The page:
13 Hanun and the inhabitants of Zanoah repaired the Valley Gate. They built it and hung its doors with its bolts and its bars, and a thousand cubits of the wall to the [g]Refuse Gate.
14 Malchijah the son of Rechab, the official of the district of Beth-haccherem repaired the [h]Refuse Gate. He built it and hung its doors with its bolts and its bars.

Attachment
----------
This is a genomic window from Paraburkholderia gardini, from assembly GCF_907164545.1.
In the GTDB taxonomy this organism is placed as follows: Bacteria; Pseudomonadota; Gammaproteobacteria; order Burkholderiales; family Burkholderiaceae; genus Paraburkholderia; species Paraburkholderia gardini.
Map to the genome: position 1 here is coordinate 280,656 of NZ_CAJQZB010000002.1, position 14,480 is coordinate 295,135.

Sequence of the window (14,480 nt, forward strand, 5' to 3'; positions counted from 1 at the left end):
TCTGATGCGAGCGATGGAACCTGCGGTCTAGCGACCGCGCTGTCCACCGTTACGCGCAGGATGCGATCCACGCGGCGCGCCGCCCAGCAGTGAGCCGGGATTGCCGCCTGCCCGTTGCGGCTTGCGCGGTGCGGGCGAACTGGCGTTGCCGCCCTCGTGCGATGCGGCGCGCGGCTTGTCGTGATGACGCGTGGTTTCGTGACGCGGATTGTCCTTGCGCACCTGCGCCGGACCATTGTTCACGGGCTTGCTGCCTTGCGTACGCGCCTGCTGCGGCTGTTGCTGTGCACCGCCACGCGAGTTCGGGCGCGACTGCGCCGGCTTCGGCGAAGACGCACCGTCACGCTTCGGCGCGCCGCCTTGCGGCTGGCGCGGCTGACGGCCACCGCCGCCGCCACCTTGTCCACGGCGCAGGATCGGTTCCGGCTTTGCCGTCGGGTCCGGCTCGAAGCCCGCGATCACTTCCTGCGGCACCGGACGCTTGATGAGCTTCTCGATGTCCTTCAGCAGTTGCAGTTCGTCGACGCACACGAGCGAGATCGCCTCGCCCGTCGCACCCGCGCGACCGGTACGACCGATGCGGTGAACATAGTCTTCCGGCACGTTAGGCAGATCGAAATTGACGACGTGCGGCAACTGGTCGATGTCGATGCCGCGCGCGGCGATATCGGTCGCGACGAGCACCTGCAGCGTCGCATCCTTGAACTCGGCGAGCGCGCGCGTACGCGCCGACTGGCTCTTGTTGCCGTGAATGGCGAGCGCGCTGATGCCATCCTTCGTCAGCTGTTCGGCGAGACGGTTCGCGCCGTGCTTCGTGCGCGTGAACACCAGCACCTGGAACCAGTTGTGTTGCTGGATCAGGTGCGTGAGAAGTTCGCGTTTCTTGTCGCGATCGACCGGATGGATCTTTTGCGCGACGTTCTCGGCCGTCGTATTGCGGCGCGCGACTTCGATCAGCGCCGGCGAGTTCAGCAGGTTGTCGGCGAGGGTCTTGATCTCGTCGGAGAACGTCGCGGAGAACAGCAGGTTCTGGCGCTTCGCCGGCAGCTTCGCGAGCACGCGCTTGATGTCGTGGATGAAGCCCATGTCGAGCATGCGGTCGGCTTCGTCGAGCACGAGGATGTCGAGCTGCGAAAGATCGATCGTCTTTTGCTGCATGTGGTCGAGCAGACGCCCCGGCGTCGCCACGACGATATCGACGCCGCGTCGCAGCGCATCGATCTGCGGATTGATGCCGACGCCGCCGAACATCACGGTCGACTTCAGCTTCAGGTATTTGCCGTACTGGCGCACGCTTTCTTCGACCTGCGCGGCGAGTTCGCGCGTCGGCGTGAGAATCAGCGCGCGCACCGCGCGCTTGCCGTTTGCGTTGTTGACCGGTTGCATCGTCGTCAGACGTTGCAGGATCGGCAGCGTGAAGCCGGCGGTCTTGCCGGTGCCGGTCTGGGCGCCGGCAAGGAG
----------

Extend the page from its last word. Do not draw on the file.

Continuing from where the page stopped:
15 Shallum the son of Col-hozeh, the official of the district of Mizpah, repaired the Fountain Gate. He built it, covered it and hung its doors with its bolts and its bars, and the wall of the Pool of Shelah at the king’s garden as far as the steps that descend from the city of David. 16 After him Nehemiah the son of Azbuk, official of half the district of Beth-zur, made repairs as far as a point opposite the tombs of David, and as far as the artificial pool and the house of the mighty men. 17 After him the Levites carried out repairs under Rehum the son of Bani. Next to him Hashabiah, the official of half the district of Keilah, carried out repairs for his district. 18 After him their brothers carried out repairs under Bavvai the son of Henadad, official of the other half of the district of Keilah. 19 Next to him Ezer the son of Jeshua, the official of Mizpah, repaired [i]another section in front of the ascent of the armory at the Angle. 20 After him Baruch the son of Zabbai zealously repaired another section, from the Angle to the doorway of the house of Eliashib the high priest. 21 After him Meremoth the son of Uriah the son of Hakkoz repaired another section, from the doorway of Eliashib’s house even as far as the end of [j]his house. 22 After him the priests, the men of the [k]valley, carried out repairs. 23 After [l]them Benjamin and Hasshub carried out repairs in front of their house. After [m]them Azariah the son of Maaseiah, son of Ananiah, carried out repairs beside his house. 24 After him Binnui the son of Henadad repaired another section, from the house of Azariah as far as the Angle and as far as the corner. 25 Palal the son of Uzai made repairs in front of the Angle and the tower projecting from the upper house of the king, which is by the court of the guard. After him Pedaiah the son of Parosh made repairs. 26 The temple servants living in Ophel made repairs as far as the front of the Water Gate toward the east and the projecting tower. 27 After [n]them the Tekoites repaired another section in front of the great projecting tower and as far as the wall of Ophel.